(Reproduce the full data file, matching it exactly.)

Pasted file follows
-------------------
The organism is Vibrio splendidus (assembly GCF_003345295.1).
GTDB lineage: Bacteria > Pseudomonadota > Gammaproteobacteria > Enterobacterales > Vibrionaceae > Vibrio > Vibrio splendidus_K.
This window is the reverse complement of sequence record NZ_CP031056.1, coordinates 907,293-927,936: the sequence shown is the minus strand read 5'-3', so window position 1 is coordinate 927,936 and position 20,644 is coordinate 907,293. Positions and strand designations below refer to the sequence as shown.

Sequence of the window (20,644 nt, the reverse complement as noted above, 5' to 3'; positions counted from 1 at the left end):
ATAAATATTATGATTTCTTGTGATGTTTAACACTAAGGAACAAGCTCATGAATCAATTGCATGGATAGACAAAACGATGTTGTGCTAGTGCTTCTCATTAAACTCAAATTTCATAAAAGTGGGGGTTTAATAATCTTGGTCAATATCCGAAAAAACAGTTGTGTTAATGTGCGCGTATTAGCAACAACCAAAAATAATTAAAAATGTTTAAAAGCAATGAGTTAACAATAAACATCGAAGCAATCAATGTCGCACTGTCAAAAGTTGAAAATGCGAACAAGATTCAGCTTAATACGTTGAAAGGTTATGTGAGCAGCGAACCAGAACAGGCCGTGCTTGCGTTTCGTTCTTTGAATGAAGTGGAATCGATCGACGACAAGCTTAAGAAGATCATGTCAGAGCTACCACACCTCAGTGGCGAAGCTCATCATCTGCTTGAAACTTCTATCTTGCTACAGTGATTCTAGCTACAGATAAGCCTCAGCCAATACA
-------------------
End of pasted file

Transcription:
The organism is Vibrio splendidus (assembly GCF_003345295.1).
GTDB lineage: Bacteria > Pseudomonadota > Gammaproteobacteria > Enterobacterales > Vibrionaceae > Vibrio > Vibrio splendidus_K.
This window is the reverse complement of sequence record NZ_CP031056.1, coordinates 907,293-927,936: the sequence shown is the minus strand read 5'-3', so window position 1 is coordinate 927,936 and position 20,644 is coordinate 907,293. Positions and strand designations below refer to the sequence as shown.

Sequence of the window (20,644 nt, the reverse complement as noted above, 5' to 3'; positions counted from 1 at the left end):
ATAAATATTATGATTTCTTGTGATGTTTAACACTAAGGAACAAGCTCATGAATCAATTGCATGGATAGACAAAACGATGTTGTGCTAGTGCTTCTCATTAAACTCAAATTTCATAAAAGTGGGGGTTTAATAATCTTGGTCAATATCCGAAAAAACAGTTGTGTTAATGTGCGCGTATTAGCAACAACCAAAAATAATTAAAAATGTTTAAAAGCAATGAGTTAACAATAAACATCGAAGCAATCAATGTCGCACTGTCAAAAGTTGAAAATGCGAACAAGATTCAGCTTAATACGTTGAAAGGTTATGTGAGCAGCGAACCAGAACAGGCCGTGCTTGCGTTTCGTTCTTTGAATGAAGTGGAATCGATCGACGACAAGCTTAAGAAGATCATGTCAGAGCTACCACACCTCAGTGGCGAAGCTCATCATCTGCTTGAAACTTCTATCTTGCTACAGTGATTCTAGCTACAGATAAGCCTCAGCCAATACA